This is what most writing classes and teachers don't ever have the balls to tell you: "This may not work for you."

But I am not going to hesitate to say it.

That's why I think approaching writing and publishing from a training point of view will get you better results. When you train hard, and when you train every day, sometimes you fail, and sometimes you look foolish as fuck, and sometimes, you have to change your gameplan. That right there is the way to succeed as a writer. And don't let charming snake oil salesmen, marketing gurus or even well-known novelists (with nefarious motives) sway you from your goals. Thinking critically about the artistic process and business side of writing is up to you, and the more critical thinking you can apply to it, the more successful you will be at completing your work and sending it out for publication. In some cases you will even publish it yourself. But none of this can happen unless you are willing to challenge many of the romantic notions about writing and the business of publishing books.

In this series, I will also get personal, and share with you personal anecdotes from my history as a writer. You will learn about the people that encouraged me to keep going, you will learn about those that have tried to stand in my way, and you will also learn why I am more successful and well-adjusted today as a self-published author, and why I chose not to go the conventional route for my books. You will even learn in this series about how I conceived of a pen name for a separate series of books, and what that did for me as a form or training.

Yes, it's all training. If you train your writing with strength, and skill, you will be simultaneously finding a balance between personal power and cleverness.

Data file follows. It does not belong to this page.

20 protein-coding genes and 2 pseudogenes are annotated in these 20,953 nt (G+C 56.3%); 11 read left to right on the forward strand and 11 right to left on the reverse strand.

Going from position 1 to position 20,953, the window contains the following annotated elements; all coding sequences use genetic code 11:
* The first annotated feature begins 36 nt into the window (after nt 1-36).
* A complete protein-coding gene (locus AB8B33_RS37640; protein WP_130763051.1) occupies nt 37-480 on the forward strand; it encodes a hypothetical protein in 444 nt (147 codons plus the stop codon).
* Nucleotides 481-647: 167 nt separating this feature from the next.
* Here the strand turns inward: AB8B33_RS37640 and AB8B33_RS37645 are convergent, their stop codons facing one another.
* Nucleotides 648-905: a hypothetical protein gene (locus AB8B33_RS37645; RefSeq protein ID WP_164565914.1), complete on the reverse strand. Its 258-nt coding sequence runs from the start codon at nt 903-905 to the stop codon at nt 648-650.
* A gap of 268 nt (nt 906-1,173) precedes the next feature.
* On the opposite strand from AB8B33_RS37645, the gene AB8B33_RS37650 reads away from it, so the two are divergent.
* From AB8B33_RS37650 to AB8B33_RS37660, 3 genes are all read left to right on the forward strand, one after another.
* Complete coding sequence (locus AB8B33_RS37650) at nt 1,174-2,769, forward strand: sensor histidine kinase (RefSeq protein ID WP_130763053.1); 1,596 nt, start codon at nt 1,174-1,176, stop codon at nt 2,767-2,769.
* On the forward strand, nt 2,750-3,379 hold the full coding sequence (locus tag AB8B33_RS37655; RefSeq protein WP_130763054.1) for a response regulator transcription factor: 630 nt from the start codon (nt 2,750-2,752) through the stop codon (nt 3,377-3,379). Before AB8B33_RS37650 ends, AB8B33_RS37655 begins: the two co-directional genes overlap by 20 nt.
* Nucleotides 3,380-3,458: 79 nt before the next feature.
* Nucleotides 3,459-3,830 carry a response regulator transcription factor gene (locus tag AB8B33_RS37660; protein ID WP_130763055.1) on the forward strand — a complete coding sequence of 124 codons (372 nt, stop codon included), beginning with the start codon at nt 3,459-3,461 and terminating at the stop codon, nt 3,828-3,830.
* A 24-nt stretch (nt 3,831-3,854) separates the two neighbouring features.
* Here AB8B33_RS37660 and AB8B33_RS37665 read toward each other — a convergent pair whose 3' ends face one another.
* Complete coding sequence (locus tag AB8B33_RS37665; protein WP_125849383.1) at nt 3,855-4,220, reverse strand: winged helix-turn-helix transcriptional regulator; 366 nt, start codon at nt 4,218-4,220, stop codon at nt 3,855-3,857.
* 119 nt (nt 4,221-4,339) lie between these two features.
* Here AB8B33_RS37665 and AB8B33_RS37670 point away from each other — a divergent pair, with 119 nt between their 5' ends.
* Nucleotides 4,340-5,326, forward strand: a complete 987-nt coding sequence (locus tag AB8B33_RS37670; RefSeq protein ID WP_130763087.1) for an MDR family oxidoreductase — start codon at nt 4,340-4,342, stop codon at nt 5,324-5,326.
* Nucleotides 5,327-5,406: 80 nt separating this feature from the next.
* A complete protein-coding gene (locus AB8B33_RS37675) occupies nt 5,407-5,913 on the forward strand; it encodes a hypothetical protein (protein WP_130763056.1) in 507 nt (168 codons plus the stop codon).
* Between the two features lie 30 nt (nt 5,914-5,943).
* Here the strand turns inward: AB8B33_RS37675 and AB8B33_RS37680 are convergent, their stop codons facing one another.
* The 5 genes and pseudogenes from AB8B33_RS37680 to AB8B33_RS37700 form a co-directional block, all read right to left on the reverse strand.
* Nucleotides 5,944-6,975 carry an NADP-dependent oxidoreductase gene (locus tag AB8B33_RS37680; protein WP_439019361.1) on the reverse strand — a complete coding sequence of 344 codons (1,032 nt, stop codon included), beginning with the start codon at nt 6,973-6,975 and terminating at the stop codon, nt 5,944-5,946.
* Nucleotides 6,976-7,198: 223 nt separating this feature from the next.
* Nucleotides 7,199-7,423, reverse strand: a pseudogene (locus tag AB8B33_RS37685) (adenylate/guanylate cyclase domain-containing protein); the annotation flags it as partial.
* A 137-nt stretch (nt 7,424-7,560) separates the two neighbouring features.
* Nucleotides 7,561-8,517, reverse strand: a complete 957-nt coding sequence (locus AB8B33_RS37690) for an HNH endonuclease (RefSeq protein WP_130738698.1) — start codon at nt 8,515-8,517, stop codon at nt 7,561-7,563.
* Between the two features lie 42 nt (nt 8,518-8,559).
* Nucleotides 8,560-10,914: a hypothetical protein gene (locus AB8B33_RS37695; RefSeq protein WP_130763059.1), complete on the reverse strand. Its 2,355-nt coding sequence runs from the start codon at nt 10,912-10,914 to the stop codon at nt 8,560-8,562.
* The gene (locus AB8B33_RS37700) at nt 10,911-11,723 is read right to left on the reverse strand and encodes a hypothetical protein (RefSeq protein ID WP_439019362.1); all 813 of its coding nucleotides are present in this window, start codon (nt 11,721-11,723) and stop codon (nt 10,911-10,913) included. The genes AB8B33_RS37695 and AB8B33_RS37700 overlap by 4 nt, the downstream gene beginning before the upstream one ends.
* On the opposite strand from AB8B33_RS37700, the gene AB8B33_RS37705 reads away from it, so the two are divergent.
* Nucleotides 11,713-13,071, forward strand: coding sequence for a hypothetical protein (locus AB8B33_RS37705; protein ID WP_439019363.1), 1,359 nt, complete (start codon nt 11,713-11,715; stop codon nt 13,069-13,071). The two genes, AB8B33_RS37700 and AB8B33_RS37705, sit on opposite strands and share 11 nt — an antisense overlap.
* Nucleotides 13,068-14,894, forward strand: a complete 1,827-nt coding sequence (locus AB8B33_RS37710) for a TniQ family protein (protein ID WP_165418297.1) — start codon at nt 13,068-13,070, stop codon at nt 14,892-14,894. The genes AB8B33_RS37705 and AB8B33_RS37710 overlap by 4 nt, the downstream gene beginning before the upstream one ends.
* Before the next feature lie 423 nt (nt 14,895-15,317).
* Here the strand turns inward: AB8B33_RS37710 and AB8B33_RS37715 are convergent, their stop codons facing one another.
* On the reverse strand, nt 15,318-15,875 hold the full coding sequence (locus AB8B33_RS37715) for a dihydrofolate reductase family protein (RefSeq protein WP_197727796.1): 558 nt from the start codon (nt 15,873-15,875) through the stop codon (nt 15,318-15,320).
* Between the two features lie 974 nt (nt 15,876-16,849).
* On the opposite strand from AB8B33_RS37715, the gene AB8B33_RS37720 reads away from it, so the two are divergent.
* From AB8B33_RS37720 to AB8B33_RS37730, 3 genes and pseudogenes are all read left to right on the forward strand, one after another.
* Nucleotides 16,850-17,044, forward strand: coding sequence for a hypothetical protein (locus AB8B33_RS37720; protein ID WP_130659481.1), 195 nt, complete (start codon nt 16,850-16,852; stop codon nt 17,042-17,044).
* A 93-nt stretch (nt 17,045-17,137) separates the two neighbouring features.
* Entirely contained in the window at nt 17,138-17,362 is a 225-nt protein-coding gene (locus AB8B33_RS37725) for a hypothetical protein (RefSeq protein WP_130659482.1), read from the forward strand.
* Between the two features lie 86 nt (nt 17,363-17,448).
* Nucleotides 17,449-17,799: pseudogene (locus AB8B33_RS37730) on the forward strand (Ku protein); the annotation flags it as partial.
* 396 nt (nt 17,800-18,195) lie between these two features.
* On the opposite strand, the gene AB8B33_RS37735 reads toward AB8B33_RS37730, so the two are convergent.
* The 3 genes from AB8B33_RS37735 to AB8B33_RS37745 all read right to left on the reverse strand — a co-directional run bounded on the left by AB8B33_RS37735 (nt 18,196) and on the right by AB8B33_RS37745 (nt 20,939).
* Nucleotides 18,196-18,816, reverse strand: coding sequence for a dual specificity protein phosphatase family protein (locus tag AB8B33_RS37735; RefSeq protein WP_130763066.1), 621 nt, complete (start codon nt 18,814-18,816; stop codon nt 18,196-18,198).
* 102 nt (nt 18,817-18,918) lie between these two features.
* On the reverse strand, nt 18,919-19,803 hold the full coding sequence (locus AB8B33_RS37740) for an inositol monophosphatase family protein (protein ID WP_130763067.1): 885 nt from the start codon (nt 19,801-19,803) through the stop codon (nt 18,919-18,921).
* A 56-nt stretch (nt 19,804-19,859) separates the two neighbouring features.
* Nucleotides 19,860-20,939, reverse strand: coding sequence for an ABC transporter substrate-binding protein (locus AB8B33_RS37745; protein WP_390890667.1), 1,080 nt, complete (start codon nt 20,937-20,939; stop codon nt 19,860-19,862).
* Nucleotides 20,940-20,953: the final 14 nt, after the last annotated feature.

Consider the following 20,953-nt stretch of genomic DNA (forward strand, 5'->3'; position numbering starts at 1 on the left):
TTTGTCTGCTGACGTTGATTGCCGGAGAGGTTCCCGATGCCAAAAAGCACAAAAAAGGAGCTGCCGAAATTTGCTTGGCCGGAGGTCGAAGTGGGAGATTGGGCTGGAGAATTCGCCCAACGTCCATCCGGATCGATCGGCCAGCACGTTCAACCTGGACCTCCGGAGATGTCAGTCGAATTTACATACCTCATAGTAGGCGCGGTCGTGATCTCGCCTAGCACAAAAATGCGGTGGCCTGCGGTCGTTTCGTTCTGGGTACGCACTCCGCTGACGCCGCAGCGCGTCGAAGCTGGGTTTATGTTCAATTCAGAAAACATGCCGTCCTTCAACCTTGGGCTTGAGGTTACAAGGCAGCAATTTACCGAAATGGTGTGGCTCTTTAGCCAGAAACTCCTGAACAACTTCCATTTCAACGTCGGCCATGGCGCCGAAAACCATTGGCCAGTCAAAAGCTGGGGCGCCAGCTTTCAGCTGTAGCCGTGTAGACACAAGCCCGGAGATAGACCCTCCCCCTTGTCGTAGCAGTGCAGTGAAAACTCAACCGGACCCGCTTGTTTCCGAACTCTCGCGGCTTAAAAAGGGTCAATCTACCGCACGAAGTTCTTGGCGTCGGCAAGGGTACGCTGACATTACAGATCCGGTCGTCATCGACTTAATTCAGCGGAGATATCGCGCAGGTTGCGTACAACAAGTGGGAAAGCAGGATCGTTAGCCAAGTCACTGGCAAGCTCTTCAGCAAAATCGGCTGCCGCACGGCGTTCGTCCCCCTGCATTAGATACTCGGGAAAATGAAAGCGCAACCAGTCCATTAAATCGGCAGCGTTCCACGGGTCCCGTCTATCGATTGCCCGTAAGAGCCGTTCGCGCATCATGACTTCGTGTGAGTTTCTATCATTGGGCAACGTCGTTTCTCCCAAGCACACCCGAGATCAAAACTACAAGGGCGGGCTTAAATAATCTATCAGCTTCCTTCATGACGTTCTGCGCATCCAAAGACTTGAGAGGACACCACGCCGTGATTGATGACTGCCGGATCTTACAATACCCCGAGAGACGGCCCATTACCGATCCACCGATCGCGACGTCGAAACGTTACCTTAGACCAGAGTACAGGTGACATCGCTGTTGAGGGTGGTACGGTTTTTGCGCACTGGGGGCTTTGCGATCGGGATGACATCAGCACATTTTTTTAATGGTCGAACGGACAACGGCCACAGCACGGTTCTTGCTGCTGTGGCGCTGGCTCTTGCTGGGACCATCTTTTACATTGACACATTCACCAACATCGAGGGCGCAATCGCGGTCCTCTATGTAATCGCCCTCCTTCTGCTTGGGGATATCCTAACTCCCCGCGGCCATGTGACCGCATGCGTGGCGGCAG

Merriam Webster defines strength as: the quality or state of being physically strong; the ability to resist being moved or broken by a force. Apply that early on to your writing life and you'll see how greatly your tap into your potential.

Merriam Webster defines skill as:  the ability to do something that comes from training, experience, or practice.

Remember those two definitions, because we will be coming back to them very often. Get ready to train, and train hard. 

 

Self-Publishing 101: Do It Like a Pro

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Latest update: January 28, 2015

  • Added Author Earnings REport and new section on the Business of Publishing

As the creator of Solar Six Books, I firmly believe in sharing knowledge about publishing to dispel myths and make it more transparent. Thanks to the tools that are available today for authors, self-publishing is a viable route for writers who want to publish their own work. For a small subset of these authors, it's possibly even a way to get paid for their writing. 

This page will be constantly update over time as I expand my series. So far, you can view Self Publishing 101: Do It Like a Pro on YouTube as on ongoing series (which will consist of about twenty episodes). I am also kicking off a resources section at the end of this post that can also help you find more resources to get you started.

Self-Publishing 101: Do It Like a Pro

Part 1: Jobs

Part 2: Manuscript

Part 3: Team

Part 4: Fearless

Part 5: Design

Self-Publishing Resources

THE BUSINESS SIDE OF PUBLISHING

The Author Earnings Report -- I highly recommend subscribing to this incredible free resource. It contains detailed title-level analytics on book sales, aggregated data (from Amazon e-book sales, other retailers and more), as well as insights into book buying trends. Our secondary mission is to call for change within the publishing community for better pay and fairer terms in all contracts. 

Editors (updating soon)

Design

Dribble

Deviant Art

 

This guide is published as a free resource from Solar Six for other authors to self publish. To learn more about Solar Six and its published titles, please visit solarsixbooks.com.